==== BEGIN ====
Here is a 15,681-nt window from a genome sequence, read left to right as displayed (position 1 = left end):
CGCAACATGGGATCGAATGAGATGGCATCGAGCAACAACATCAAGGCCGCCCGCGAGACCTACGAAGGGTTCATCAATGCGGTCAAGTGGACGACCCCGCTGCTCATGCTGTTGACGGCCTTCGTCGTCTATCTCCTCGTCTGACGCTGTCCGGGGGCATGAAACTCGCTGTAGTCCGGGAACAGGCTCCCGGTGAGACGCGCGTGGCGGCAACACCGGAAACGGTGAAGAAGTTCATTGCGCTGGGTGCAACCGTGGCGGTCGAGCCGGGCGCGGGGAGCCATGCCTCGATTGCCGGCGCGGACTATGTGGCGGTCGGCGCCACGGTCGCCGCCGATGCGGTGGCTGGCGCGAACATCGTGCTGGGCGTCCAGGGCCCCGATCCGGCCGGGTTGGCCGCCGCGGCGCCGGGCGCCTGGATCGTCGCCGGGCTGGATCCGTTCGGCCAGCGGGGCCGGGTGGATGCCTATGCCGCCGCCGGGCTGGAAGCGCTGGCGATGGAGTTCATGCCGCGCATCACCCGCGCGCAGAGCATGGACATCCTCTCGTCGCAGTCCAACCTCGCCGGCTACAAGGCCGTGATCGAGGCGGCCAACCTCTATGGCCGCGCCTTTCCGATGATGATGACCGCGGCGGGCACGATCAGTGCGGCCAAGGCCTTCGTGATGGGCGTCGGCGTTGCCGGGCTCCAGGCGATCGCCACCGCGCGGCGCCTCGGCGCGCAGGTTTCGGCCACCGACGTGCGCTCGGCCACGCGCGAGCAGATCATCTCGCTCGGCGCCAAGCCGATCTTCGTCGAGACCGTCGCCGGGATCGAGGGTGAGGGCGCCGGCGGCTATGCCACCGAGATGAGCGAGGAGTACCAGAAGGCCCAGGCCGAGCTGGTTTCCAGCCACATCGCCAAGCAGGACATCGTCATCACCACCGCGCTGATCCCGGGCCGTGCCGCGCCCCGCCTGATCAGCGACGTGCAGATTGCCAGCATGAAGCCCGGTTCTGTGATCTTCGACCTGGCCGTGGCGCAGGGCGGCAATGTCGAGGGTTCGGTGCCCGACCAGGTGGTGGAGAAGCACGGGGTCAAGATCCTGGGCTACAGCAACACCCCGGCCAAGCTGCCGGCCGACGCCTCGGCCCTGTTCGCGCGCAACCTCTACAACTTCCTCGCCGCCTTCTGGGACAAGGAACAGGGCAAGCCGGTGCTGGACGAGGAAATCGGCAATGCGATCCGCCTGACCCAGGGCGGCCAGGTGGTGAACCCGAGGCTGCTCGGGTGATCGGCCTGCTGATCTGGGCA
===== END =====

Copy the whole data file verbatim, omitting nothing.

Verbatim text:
Here is a 15,681-nt window from a genome sequence, read left to right as displayed (position 1 = left end):
CGCAACATGGGATCGAATGAGATGGCATCGAGCAACAACATCAAGGCCGCCCGCGAGACCTACGAAGGGTTCATCAATGCGGTCAAGTGGACGACCCCGCTGCTCATGCTGTTGACGGCCTTCGTCGTCTATCTCCTCGTCTGACGCTGTCCGGGGGCATGAAACTCGCTGTAGTCCGGGAACAGGCTCCCGGTGAGACGCGCGTGGCGGCAACACCGGAAACGGTGAAGAAGTTCATTGCGCTGGGTGCAACCGTGGCGGTCGAGCCGGGCGCGGGGAGCCATGCCTCGATTGCCGGCGCGGACTATGTGGCGGTCGGCGCCACGGTCGCCGCCGATGCGGTGGCTGGCGCGAACATCGTGCTGGGCGTCCAGGGCCCCGATCCGGCCGGGTTGGCCGCCGCGGCGCCGGGCGCCTGGATCGTCGCCGGGCTGGATCCGTTCGGCCAGCGGGGCCGGGTGGATGCCTATGCCGCCGCCGGGCTGGAAGCGCTGGCGATGGAGTTCATGCCGCGCATCACCCGCGCGCAGAGCATGGACATCCTCTCGTCGCAGTCCAACCTCGCCGGCTACAAGGCCGTGATCGAGGCGGCCAACCTCTATGGCCGCGCCTTTCCGATGATGATGACCGCGGCGGGCACGATCAGTGCGGCCAAGGCCTTCGTGATGGGCGTCGGCGTTGCCGGGCTCCAGGCGATCGCCACCGCGCGGCGCCTCGGCGCGCAGGTTTCGGCCACCGACGTGCGCTCGGCCACGCGCGAGCAGATCATCTCGCTCGGCGCCAAGCCGATCTTCGTCGAGACCGTCGCCGGGATCGAGGGTGAGGGCGCCGGCGGCTATGCCACCGAGATGAGCGAGGAGTACCAGAAGGCCCAGGCCGAGCTGGTTTCCAGCCACATCGCCAAGCAGGACATCGTCATCACCACCGCGCTGATCCCGGGCCGTGCCGCGCCCCGCCTGATCAGCGACGTGCAGATTGCCAGCATGAAGCCCGGTTCTGTGATCTTCGACCTGGCCGTGGCGCAGGGCGGCAATGTCGAGGGTTCGGTGCCCGACCAGGTGGTGGAGAAGCACGGGGTCAAGATCCTGGGCTACAGCAACACCCCGGCCAAGCTGCCGGCCGACGCCTCGGCCCTGTTCGCGCGCAACCTCTACAACTTCCTCGCCGCCTTCTGGGACAAGGAACAGGGCAAGCCGGTGCTGGACGAGGAAATCGGCAATGCGATCCGCCTGACCCAGGGCGGCCAGGTGGTGAACCCGAGGCTGCTCGGGTGATCGGCCTGCTGATCTGGGCA